Flowering: June–August; Fruiting: August–October.

Ecology: Found creeping on ground or climbing over bushes in subtropical broad-leaved wet-hill forests, along mountain slopes near forest margin and roadsides, at altitudes between 1650m and 1850m. Associated species are Girardinia diversifolia (Link) Friis, Trichosanthes sp. and Urena lobata L.

Distribution: World: China (Guangdong, Guangxi, Guizhou, Yunnan), Indonesia, Laos, Malaysia, Myanmar, Thailand and Vietnam (Lu & Jeffrey 2011); India: Nagaland.

Uses: Apart from immature fruits, young shoots are eaten in Thailand after cooking in a curry or steaming or boiling and eating with chilli sauces (JIRCAS 2010).

Specimens collected: 1684 (NHCP21664), 12.viii.2014, (female twig), 3km from Tuensang Town to Kuthur, Tuensang District, Nagaland, India, 1827m, 26012’23.89”N & 94048’37.11”E, coll. K. Pradheep & Soyimchiten; 1685 (NHCP21665), 12.viii.2014, (female twig), 3km from Tuensang Town to Kuthur, Tuensang District, Nagaland, India, 1827m, 26012’23.89”N & 94048’37.11”E, coll. K. Pradheep & Soyimchiten; 1686 (NHCP21666), 12.viii.2014, (male twig), 2km from Tuensang Town to Kuthur, Tuensang District, Nagaland, India, 1679m, 26012’47.77”N & 94048’45.63”E, coll. K. Pradheep & Soyimchiten. All three specimens were deposited at NHCP, NBPGR, New Delhi (Image 3).

Population: Authors could observe only five plants (3-female, 2-male) in two sites located within 1km distance. Its rarity has been apparent from villagers (n=8) unaware of its presence.

Notes: Momordica subangulata subsp. subangulata can be easily distinguished from the commonly available M. subangulata subsp. renigera by the characters mentioned in Table 1. It was mentioned in the literature (de Wilde & Duyfjes 2002; Lu & Jeffrey 2011) those perianths of female flowers are similar to that of the male flower. However examination of female flowers in our collection indicated that sepals were greenish, thin, subulate (not dark-purplish, broad, ovate as in the male flower), and their peduncles also longer (13–14 vs. 6–7(–10) cm reported); both the observations match with the line diagram in the Flora of China (Lu & Jeffrey 2011) and the Flora of Guangxi (Li & Liang 1991). We observed one female plant with flowers having big bracts in the middle of peduncle similar to that of male flowers (without rudimentary bracts below). Such a kind of sex reversal has been occasionally found among the members of Cucurbitaceae. The germplasm of this dioecious taxon should be conserved as it might be a future potential candidate for food security.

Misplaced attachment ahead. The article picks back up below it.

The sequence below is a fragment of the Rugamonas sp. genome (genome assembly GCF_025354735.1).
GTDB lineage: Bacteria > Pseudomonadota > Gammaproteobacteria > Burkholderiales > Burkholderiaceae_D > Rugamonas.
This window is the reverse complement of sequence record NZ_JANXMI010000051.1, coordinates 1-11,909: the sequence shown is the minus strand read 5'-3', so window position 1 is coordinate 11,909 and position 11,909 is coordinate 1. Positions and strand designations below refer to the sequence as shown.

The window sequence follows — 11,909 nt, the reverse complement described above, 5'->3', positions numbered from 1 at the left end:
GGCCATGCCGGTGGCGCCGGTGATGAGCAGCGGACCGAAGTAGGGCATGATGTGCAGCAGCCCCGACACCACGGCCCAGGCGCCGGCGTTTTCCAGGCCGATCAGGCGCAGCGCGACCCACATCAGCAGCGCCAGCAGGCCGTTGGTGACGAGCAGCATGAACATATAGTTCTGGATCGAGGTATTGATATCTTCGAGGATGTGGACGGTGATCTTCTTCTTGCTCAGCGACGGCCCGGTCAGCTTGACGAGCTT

de Wilde, W.J.J.O. & B.E.E. Duyfjes (2002). Synopsis of Momordica (Cucurbitaceae) in South East Asia and Malesia. Botanicheskii Zhurnal (Moscow & Leningrad) 87(3): 132–148.

JIRCAS (2010). Local Vegetables of Thailand. Japan International Research Center for Agricultural Sciences, Ibaraki, Japan, 79pp.; Electronic version accessed 5 January 2015.

Joseph, J.K. & V.T. Antony (2010). A Taxonomic Revision of the Genus Momordica L. (Cucurbitaceae) in India. Indian Journal of Plant Genetic Resources 23(2): 172–184.

Lu, A. & C. Jeffrey (2011). Momordica, in: W. Zhengyi, P. H. Raven & H. Deyuan (eds.), Flora of China, Vol. 19. Science Press, Beijing, and Missouri Botanical Garden Press, St. Louispp. 28–30; Electronic version accessed 5 January 2015.

Li, S.G. & C.F. Liang (eds.) (1991). Flora of Guangxi, Vol.1. Guangxi Science and Technology Press, Nanning, China, 697pp., accessed 5 January 2015.

Renner, S.S. & A.K. Pandey (2013). The Cucurbitaceae of India: Accepted names, synonyms, geographic distribution,and information on images and DNA sequences. PhytoKeys 20: 53–118; 20.3948

Schaefer, H. & S.S. Renner (2011). Phylogenetic relationships in the order Cucurbitales and a new classification of the gourd family (Cucurbitaceae). Taxon 60 (1): 122–138.